Padraig Harrington is one of the game’s greatest European champions.
He’s a three-time major winner, Ryder Cup captain, and last week, claimed his first senior major at the U.S. Senior Open.
Right after winning, Harrington jetted to Ireland to compete in the Irish Open, where a second-round 71 ensured he made the cut.
After his round on Friday, Harrington was inundated with questions on the day’s hot topic: DP World Tour CEO Keith Pelley’s harsh response to a threat of legal action from LIV Golf participants, who are contesting their fines and suspensions. Currently suspended players on the PGA Tour and DP World Tour will be prevented from playing in next week’s Scottish Open, a popular tune-up for the following week’s Open Championship. (The DP World Tour does not have jurisdiction over the Open Championship, which is run by the R&A. The governing body is allowing LIV Golf participants to compete at St. Andrews this year.)
While some high-profile players have been leery about sharing opinions on LIV Golf, Harrington had plenty to say on the state of the world tours and the many defectors to LIV Golf.
“I actually don’t have any problem with the guys who have gone to LIV golf. They are gone to go and do their thing,” he said. “Everybody’s got to make their own choices but you make a choice. You make your bed and you sleep in it, that’s it. It was very clear that the guys who didn’t go, especially guys who could have gone, who possibly would have had offers on the table, they have taken a big decision not to take the money.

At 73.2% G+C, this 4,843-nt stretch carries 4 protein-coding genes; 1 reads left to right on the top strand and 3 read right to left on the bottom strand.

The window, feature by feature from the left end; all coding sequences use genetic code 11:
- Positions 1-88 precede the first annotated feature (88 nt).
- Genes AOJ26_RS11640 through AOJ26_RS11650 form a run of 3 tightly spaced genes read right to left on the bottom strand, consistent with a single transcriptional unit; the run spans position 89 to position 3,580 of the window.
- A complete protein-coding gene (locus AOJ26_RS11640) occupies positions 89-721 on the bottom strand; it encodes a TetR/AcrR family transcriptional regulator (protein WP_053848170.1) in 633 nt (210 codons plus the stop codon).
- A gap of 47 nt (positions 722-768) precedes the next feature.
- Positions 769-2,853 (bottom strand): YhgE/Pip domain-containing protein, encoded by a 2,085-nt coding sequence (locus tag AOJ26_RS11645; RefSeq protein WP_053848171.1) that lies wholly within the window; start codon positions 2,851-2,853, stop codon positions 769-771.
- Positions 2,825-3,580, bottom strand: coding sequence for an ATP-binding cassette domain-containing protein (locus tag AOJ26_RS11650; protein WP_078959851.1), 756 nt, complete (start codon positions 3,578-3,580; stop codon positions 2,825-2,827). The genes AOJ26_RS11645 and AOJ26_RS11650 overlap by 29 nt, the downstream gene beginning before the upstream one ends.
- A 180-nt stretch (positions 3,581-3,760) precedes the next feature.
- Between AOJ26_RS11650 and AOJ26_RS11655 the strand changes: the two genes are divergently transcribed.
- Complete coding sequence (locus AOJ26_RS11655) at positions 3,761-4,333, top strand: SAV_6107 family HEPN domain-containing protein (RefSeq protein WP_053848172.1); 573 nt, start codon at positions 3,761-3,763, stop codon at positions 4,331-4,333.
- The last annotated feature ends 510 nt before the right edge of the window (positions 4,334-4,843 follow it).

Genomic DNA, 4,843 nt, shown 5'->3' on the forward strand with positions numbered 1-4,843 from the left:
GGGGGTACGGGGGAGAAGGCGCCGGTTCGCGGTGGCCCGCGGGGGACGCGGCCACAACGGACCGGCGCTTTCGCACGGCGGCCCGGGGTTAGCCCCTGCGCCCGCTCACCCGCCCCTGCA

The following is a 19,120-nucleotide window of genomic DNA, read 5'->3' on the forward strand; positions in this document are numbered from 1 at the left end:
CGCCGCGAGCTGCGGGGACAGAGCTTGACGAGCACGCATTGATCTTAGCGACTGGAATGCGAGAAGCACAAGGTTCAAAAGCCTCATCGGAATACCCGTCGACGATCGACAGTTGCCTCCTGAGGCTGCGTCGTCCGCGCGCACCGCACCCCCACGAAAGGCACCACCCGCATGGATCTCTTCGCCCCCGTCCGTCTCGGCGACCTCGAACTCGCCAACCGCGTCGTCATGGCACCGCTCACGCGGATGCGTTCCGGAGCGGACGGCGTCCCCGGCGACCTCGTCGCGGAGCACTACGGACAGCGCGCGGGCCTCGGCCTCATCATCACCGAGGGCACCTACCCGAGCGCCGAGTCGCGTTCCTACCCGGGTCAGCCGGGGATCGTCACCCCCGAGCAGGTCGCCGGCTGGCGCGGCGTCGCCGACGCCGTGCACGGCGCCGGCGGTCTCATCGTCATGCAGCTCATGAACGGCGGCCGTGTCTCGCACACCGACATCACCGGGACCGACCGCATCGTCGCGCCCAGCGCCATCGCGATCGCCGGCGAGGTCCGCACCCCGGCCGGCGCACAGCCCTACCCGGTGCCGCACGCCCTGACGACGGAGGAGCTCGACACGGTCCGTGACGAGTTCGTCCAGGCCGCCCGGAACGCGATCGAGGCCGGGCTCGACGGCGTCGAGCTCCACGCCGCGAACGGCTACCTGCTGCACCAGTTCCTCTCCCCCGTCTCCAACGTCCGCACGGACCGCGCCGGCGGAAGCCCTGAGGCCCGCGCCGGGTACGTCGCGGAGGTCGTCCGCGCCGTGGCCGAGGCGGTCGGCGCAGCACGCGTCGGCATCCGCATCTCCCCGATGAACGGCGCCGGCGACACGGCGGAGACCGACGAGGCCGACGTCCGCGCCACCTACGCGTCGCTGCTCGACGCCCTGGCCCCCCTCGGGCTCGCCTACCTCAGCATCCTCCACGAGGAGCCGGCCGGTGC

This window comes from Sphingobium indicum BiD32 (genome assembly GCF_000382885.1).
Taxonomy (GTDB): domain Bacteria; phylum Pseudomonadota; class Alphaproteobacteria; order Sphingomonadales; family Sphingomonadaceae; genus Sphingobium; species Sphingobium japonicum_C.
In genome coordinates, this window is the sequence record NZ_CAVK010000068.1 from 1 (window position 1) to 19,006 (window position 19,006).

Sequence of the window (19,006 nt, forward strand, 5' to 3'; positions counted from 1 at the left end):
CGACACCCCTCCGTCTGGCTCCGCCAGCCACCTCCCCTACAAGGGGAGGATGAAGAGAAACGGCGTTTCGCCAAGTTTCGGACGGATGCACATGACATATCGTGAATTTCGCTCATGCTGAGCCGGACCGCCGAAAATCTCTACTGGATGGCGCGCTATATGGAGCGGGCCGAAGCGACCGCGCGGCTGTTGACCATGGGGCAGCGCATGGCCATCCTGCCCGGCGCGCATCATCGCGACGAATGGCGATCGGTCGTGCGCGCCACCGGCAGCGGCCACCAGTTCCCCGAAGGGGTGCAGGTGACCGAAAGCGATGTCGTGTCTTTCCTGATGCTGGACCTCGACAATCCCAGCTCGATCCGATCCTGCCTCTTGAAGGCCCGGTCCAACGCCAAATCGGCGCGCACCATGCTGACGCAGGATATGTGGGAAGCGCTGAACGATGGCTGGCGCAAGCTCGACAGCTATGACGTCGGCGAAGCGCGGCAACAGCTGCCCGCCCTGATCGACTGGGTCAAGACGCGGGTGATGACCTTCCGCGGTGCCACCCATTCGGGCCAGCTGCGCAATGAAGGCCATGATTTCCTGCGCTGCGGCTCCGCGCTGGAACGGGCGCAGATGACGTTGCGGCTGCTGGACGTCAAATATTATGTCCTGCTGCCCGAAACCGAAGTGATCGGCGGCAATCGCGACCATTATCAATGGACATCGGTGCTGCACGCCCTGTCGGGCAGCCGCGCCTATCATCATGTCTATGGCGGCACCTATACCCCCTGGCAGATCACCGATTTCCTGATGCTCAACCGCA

“The guys have gone because there was an incredible amount of money on the table. No other reason. No other reason,” he continued. “It’s not going to make their golf better. It’s not going to do anything more that they could have done playing anywhere else. They have gone for the money, and there’s great money on the table. They are professional golfers, and everybody has got to make that decision. I have no problem, and those guys are going to remain my friends. I certainly have no issue with what they have done.
“It was very, very clear that there would be severe sanctions for anybody who went. But I honestly don’t judge the guys who went for the money. It’s a pretty good offer.”
Harrington also said he thinks LIV Golf could ultimately be a good thing for the game going forward.
“There’s certainly room in golf,” he said. “I’m particularly happy that the European Tour and the PGA Tour have come out and started focusing on themselves to get better. Instead of trying to pull down the other tour, let them at it.
“I see it as a competitive tour,” he continued. “I grew up seeing the PGA Tour as a competitive tour. I don’t have a problem with another tour being out there competitive. The players who have gone, that was their choice and they knew what was coming. With the commitment that LIV look like they have, they look like they will be here for years to come and players will do very well out of it. And a bit of rivalry won’t do us any harm at all. As I said, in 20 years’ time, we could have a match between the LIV Tour and the PGA Tour.”
This week, LIV Golf is playing in Portland, the PGA Tour is playing in Illinois, and the DP World Tour is in Ireland, with many worried about the dilution of talent in various fields. But Harrington is unconcerned.
“The PGA Tour and European Tour statements are starting to focus on their tours and as far as I’m concerned, let LIV go and do their thing,” Harrington said. “I think it’s good for golf having competition and other tours, and I think there could be room for it, too. I don’t have a problem with that.”